It’s been a while since I’ve posted on the training blog and I’m sure everyone is on pins and needles wondering how my first triathlon went!! JK
I’d say it went pretty well… I finished at least! I wasn’t as competitive as I wish but since it was my first one there is a lot to be said about experience. For example the swimming leg, which I get into below.
First, the stats. This first set is from the official chip system we were sent online and my particular race can be found here.
Official time, 1:15:54. Again, this was a 500 meter swim, 9 mile bike and 2.4 mile run. My average pace per mile was 6:30 and I finished 168th out of 297 overall participates in the short course. I was 18th out of the 31 males in my age group (40-44). I’m happy to say I got out of the water in under 15 minutes, but with almost all newbie triathletes, the swim will be my most room for improvement.
Here’s a breakdown (click image at right to enlarge) of all my juicy stats:
Yes, this is where most people freak out and I can say I was a “little” nervous, but not much. I’d done a lot of swimming lately (and as I mentioned I’ve been working through the Total Immersion program) and was sure I’d at least make it without drowning.
I’d had several people suggest to me that I should just wait back, be patient, and let all the guys who were eager to go fast jump out in front and take it easy. So that’s what I did. Which I’m sure cost me just a couple of minutes right there waiting for everyone to get going. I’m not sure how many exactly where in my heat, but I’d say about 40 or 50, so it wasn’t too bad.
I don’t swim fast by any means, so I waited back until everyone took off and started towards the back. But then it felt like the entire time I was always trying to maneuver around people. Just when I’d get a good rhythm going I’d have to stop and find another path. At one point I even sort of stopped and went horizontally so I could get closer to the inside lane that seemed to be clearer. I did sidestroke and even relax on my back a few times.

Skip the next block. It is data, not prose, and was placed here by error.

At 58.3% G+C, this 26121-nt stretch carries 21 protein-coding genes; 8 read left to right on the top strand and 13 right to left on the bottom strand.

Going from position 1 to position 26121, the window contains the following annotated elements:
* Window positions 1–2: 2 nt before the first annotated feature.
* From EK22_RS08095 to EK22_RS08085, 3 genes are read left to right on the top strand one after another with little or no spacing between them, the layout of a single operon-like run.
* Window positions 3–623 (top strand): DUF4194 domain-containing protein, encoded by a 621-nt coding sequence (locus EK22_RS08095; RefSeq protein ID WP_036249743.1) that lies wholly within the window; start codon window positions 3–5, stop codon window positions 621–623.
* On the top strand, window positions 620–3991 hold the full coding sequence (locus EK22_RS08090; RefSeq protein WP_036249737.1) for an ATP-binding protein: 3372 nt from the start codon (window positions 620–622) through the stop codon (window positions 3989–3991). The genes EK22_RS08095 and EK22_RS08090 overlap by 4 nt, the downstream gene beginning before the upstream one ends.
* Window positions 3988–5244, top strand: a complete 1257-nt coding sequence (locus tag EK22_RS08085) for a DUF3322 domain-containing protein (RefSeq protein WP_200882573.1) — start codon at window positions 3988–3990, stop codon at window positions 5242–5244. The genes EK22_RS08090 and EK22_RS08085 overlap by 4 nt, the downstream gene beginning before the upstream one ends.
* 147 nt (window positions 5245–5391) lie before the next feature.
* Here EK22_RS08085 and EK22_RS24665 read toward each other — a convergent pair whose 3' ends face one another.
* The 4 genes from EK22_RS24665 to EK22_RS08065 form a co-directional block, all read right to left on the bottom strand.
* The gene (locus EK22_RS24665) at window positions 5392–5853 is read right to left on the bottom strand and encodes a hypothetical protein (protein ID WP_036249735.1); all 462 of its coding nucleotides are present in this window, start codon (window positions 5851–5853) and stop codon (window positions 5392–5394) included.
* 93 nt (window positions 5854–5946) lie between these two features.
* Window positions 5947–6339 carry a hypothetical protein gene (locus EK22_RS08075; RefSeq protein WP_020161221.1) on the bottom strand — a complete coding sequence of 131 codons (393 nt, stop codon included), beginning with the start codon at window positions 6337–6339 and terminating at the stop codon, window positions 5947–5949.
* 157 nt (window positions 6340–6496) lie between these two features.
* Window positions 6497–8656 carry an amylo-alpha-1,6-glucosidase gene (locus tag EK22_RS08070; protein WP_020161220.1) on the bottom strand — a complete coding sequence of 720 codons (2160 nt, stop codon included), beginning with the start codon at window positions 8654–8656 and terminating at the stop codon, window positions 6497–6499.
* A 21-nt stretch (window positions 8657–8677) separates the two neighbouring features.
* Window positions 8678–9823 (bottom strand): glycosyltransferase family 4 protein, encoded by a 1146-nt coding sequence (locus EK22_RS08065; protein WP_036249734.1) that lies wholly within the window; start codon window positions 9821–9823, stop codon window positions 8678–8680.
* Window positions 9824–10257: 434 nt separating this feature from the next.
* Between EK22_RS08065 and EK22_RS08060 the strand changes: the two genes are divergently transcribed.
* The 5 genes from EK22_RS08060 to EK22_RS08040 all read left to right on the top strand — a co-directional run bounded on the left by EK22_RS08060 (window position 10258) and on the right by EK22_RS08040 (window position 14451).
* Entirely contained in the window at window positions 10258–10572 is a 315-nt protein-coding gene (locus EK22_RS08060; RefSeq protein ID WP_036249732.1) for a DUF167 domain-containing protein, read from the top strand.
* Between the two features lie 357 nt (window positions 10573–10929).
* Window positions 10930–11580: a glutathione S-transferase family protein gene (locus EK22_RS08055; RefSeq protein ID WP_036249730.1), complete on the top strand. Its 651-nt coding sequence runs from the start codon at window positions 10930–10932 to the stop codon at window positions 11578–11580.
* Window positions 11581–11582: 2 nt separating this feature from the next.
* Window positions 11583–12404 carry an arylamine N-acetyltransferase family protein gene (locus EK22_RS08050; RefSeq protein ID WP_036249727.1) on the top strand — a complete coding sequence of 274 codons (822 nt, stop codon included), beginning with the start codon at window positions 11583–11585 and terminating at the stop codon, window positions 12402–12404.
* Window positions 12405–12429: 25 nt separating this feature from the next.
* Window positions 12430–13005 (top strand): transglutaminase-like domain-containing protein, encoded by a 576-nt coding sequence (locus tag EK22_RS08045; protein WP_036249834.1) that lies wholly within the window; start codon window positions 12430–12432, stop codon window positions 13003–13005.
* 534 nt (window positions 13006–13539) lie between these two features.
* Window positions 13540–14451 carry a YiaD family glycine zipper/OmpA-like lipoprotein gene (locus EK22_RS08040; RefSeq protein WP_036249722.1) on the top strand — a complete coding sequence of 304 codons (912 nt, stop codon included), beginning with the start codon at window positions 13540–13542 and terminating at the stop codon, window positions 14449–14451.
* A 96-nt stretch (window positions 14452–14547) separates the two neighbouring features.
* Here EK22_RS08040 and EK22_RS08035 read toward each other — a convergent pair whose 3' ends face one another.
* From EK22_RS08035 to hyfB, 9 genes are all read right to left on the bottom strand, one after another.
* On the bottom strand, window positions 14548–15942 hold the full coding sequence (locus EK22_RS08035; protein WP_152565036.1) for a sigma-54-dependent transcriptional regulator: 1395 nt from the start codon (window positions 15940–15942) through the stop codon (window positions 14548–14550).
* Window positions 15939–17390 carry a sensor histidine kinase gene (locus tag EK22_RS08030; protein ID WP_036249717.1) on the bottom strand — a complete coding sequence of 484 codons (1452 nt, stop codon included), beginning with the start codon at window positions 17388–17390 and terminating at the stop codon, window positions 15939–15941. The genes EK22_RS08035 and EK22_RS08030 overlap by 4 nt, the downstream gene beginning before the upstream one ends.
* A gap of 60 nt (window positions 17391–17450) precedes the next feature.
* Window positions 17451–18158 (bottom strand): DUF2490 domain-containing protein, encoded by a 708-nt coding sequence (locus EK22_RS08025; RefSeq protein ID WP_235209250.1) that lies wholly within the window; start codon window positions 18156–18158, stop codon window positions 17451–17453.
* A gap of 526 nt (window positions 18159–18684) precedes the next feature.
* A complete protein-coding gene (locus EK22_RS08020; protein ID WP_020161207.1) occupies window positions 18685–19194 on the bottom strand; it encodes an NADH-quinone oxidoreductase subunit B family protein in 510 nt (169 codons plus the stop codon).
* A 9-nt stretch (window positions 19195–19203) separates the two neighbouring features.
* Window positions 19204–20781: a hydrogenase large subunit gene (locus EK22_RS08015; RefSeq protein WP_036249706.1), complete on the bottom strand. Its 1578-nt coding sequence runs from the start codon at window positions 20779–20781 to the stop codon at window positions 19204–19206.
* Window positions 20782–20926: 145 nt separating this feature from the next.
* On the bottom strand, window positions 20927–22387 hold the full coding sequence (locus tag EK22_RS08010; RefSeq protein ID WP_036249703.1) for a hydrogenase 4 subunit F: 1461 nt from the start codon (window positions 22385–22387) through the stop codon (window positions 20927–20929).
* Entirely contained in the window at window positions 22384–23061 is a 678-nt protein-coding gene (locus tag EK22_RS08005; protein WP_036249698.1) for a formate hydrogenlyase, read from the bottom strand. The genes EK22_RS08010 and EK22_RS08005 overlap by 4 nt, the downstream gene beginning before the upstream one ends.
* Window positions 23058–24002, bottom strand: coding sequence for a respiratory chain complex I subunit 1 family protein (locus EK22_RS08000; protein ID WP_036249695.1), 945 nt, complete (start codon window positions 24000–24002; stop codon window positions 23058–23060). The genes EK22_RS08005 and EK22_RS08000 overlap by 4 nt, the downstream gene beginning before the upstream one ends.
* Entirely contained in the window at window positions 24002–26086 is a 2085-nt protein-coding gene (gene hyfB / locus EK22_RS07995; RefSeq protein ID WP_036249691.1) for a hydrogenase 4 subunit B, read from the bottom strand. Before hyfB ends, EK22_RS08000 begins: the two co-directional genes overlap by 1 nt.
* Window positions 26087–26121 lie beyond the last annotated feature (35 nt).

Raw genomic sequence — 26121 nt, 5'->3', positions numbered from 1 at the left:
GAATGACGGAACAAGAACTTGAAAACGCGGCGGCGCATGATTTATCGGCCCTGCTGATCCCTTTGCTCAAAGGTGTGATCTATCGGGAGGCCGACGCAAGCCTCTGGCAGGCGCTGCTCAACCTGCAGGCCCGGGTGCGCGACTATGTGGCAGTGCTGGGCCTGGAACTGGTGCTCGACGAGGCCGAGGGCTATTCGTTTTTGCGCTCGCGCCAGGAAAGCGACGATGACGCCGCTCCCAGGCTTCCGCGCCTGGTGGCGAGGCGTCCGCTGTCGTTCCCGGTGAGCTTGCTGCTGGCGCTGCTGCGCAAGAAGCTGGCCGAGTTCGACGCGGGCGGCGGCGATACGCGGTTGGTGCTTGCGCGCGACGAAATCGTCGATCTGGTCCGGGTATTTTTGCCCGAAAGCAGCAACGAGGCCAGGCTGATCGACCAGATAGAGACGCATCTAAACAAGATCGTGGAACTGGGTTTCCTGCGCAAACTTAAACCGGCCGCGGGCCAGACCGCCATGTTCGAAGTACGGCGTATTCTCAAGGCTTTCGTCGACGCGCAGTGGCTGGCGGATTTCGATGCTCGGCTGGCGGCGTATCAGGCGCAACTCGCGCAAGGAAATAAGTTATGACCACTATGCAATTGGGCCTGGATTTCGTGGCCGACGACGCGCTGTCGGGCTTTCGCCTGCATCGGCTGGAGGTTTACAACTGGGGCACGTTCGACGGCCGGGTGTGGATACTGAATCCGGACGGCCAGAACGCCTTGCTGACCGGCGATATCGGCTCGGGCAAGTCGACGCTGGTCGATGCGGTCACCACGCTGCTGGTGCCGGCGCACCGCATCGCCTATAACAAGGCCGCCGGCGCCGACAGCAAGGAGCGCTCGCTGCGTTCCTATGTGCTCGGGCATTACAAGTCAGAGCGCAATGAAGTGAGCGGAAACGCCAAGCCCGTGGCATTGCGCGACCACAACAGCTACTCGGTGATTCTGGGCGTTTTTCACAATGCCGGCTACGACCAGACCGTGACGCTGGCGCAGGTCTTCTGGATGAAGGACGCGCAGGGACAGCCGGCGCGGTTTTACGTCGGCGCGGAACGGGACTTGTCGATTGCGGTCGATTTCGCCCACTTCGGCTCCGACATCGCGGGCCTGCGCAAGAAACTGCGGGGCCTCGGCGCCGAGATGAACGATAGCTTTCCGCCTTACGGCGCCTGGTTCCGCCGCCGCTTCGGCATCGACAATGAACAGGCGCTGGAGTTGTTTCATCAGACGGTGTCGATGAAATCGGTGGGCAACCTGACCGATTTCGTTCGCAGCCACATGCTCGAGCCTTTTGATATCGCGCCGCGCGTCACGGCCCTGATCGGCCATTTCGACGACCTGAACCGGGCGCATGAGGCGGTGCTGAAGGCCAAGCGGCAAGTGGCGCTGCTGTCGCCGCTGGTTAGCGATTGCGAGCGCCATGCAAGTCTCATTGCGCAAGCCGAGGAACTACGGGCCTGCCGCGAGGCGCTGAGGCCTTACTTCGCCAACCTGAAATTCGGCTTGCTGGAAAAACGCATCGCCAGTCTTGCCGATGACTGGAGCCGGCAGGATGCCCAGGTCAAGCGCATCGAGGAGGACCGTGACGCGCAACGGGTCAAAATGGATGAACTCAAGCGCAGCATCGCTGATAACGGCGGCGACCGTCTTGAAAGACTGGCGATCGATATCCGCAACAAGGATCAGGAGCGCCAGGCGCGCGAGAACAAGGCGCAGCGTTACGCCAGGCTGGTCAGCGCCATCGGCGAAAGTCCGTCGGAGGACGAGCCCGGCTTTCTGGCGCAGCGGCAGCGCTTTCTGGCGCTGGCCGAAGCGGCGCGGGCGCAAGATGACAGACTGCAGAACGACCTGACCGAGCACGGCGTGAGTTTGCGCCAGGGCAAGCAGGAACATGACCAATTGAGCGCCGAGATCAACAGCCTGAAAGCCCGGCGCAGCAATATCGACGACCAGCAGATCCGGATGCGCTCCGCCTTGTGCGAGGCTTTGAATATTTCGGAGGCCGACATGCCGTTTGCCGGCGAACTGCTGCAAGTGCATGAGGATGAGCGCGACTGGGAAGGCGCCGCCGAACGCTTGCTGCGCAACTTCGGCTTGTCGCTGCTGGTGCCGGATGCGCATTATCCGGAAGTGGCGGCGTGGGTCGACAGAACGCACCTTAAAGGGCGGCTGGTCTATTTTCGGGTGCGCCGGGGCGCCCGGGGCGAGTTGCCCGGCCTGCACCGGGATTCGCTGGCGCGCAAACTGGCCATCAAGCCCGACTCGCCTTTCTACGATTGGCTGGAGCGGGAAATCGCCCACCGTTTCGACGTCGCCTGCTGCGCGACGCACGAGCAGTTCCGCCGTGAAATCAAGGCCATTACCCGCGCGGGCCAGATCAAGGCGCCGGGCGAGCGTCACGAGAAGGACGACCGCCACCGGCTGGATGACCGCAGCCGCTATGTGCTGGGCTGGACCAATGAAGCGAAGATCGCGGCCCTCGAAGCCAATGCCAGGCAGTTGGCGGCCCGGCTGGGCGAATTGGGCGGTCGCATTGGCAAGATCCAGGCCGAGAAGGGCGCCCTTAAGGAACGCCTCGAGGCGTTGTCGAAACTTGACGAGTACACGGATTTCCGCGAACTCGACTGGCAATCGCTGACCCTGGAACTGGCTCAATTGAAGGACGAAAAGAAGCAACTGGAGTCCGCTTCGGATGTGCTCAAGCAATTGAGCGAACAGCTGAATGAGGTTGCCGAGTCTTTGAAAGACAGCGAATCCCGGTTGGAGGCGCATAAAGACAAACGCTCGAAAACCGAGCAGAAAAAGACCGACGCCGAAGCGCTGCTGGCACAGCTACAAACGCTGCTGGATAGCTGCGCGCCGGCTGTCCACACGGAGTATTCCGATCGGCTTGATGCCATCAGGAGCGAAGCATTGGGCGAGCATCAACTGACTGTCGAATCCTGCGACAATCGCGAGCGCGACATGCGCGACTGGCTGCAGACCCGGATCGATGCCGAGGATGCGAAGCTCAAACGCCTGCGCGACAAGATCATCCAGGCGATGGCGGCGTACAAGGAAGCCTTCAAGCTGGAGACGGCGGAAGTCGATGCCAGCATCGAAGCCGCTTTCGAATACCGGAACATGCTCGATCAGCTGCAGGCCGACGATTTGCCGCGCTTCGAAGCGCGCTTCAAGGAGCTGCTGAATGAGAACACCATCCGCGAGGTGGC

But from some of the open swims I’ve done, I realized that even by doing that from time-to-time I can still stay pretty much in pace with some of the guys who are free-stroking slowly the entire time.
My goal for the swim is just to continue practicing. I’ve joined a gym near my work and hired a personal trainer who specialized in triathlon training and she has me setup with a strength program that will also help. My strategy for my next triathlon will be to start on the outside of the pack but at the front.
Or at least towards the front where I can hopefully stay out in front of some of the slower guys and have less people to pass. It just makes sense that if I’m going to be slow anyway, why not make more people have to pass me then me having to pass others if I’m faster… if that makes sense.
The bike course was extremely hilly, and even though I’d rode around it a couple times the week before, I wasn’t prepared for the pounding my legs would take. The bike ride really ate up my legs, but they seemed to still feel OK for the run mostly.
Two days before my race I had a flat on my rear tire and a big bubble in the side-wall. So I purchased a new tire, (Specialized All Condition Elite) and put it on the front and the old front tire on the rear. I put a few miles on it the day before to make sure the new front tire wasn’t too slick. About halfway through my race I heard and felt this odd thumbing and bump on the front of the bike.
It wasn’t really intense but I could tell my tire was a little out-of-round. I remembered that when I put the tire on, I had a little trouble getting it seated properly inside the rim where the valve stem is. Sure enough, the tire was coming out a little right where the stem was and causing a little bump every time it went around.